News of Western Wahkiakum County and Naselle
October 17, 2019
My late father was an outdoorsman typical of many who live in the Pacific Northwest. He loved to hunt and fish or just go hiking in the woods. As a child he made me very aware of the plants around us and their various uses. He would tell me what could be eaten and what certain plants such as poison oak would do to you if you used it as a toiletry item. Such knowledge stayed with me through my brief military career which further enhanced my curiosity about plants. I never became a botanist; however, it never deterred my curiosity as to how certain plants came into our area and then became identified as an invasive species.
I can remember driving through northern Mississippi and I was awed by how the imported kudzu was ravaging the landscape covering everything in its path. At that time my mind was wondering who thought up such a stupid idea as to let this type of thing happen. At the time I knew about it, but did not know how bad it was until I saw it for myself. Could there be other invasive plants in southwest Washington that were brought in for different reasons and as a result they proliferated just like the imported blackberries we see common here today? The answer is yes, the beautiful bright yellow flowered Scotch broom is one such invasive species of plant.
Washington State agencies in 2017 commissioned to have analyzed the ecological and economic impacts of 23 invasive species to Washington's landscapes, agriculture, business, and recreation. Of the 23 species, Scotch broom (Cytisus scoparius) is one of the most costly to Washington. This specific invasive species has been and still is a serious threat to native prairies and forests. The high-volume growth of this species after timber harvest hinders reforestation by contending with seedling trees. It prevents forest restoration and dislodges pasture forage for animals that graze. This is a toxic plant to livestock as well as a fire hazard. If this invasive plant continues to spread at an additional rate of just 12 percent a year in Washington, it could cost the state $142.7 million and the loss of approximately 660 jobs. It is estimated that it is responsible for $47 million in lost timber production each year in Oregon.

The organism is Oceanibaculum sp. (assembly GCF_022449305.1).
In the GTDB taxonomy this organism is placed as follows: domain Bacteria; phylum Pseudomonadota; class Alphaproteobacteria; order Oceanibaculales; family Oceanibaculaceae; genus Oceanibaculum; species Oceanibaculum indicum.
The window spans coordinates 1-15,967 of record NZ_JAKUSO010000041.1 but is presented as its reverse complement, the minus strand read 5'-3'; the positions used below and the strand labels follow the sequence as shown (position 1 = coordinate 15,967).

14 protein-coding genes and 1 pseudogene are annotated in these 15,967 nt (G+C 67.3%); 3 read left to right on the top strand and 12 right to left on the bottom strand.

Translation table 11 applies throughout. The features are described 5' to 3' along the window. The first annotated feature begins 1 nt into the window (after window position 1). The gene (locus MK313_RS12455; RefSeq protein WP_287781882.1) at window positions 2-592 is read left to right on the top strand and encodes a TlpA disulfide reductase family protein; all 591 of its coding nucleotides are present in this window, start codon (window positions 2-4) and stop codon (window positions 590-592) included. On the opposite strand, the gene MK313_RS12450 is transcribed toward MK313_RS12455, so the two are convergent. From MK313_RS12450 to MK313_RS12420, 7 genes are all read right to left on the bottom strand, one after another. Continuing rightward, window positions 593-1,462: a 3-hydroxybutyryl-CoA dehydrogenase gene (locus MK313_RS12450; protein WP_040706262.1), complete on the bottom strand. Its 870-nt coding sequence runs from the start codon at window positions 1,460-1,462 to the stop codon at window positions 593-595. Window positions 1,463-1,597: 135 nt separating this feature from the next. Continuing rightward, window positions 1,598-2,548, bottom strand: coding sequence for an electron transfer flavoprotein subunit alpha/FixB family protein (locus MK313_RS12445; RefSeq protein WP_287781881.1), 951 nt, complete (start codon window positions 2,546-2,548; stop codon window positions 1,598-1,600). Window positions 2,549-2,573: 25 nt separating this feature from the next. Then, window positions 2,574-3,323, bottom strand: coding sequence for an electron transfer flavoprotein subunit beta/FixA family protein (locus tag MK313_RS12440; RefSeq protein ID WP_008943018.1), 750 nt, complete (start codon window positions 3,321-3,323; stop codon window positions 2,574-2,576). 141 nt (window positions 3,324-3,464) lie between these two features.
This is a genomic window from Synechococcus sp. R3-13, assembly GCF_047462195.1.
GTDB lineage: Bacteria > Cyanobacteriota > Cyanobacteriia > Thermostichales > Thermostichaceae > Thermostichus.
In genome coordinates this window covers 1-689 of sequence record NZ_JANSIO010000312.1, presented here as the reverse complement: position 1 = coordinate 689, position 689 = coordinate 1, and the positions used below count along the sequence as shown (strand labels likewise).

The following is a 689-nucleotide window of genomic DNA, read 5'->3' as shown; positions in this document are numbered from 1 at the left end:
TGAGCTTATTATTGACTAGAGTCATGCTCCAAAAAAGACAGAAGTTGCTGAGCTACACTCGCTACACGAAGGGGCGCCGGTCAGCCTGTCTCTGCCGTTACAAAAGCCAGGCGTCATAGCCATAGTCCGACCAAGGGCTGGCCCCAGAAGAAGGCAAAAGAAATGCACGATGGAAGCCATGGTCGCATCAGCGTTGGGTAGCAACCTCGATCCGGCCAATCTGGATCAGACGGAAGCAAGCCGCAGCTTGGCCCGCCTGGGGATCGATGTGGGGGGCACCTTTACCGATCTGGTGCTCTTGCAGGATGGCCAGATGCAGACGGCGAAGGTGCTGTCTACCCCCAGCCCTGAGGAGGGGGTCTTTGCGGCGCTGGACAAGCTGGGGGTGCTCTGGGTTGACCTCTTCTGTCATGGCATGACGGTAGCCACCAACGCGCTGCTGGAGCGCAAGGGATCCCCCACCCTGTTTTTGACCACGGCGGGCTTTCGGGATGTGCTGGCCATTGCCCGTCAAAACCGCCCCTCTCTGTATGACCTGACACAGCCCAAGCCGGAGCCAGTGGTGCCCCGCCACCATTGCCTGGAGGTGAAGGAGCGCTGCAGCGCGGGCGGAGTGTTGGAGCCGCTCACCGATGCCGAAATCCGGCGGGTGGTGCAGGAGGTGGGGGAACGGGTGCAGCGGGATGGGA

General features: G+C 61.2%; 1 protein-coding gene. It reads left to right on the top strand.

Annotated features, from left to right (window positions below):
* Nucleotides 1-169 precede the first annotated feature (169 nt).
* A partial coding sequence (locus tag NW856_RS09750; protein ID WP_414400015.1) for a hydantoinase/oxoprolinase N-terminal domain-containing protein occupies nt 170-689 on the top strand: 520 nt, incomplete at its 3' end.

Scotch broom has been introduced into several other areas outside its native range and has been classified as a noxious invasive species in California, Oregon, and Washington. These aggressively growing shrubs form a mono-culture that commonly grow in disturbed areas and along utility and transportation rights-of-way and was used for erosion control.
Scotch broom is native to northern Africa and parts of Europe. It was first introduced to North America on the east coast and was later introduced to California as an ornamental flowering plant. From the 1850s through the early 1900s, Scotch broom was frequently planted in gardens. Later, it was used for erosion control along highway cuts and fills. It is not known when Scotch broom made its first appearance on the east coast of the United States, but it was being sold as an ornamental in California in the 1860s. Captain Walter Grant introduced the plant to Vancouver, British Columbia in 1850 and by 1900 it was common everywhere on the island. As beautiful as it is, Scotch broom wreaks havoc to the state and is indeed an invasive species.
For those who were in attendance last year for the Rosburg Community Club Holiday Bazaar, patrons and vendors alike were quickly gathering to peruse the variety of items for sale along with a variety of baked goods ranging from pies, cookies, assorted breads and rolls. The Rosburg Community Club will host the event for vendors to sell items ranging from typical yard sale items to fancy jewelry, wooden lamps, scented waxes, and too many other things to describe. The Rosburg Community Club will hold their annual Holiday Bazaar November 2. Please contact Frieda Footh (465-2574) or Sonja Kruse (465-2251) for table rental.
The Rosburg Hall also greets those new to the area who want to mix with other seniors who go to The Naselle/Grays River Valley Seniors luncheon held on Wednesdays for those who are 55 and older; also the potluck will be at the Valley Bible Church on every fourth Wednesday. Volunteers are needed so please contact the Naselle/Grays River Valley Seniors' president Diane Hollenbeck at firstname.lastname@example.org or phone her at 1(360) 465-2991. Anyone interested in renting the Rosburg Hall is encouraged to contact Sonja Kruse at 465-2251 or Dee Nikkila at 465-2595. Thursday luncheon at noon at the Rosburg Hall is sponsored by the Community Action Program (CAP) out of Kelso/Longview. Any questions, contact Denise Rae at (360) 425-3430 extension 259.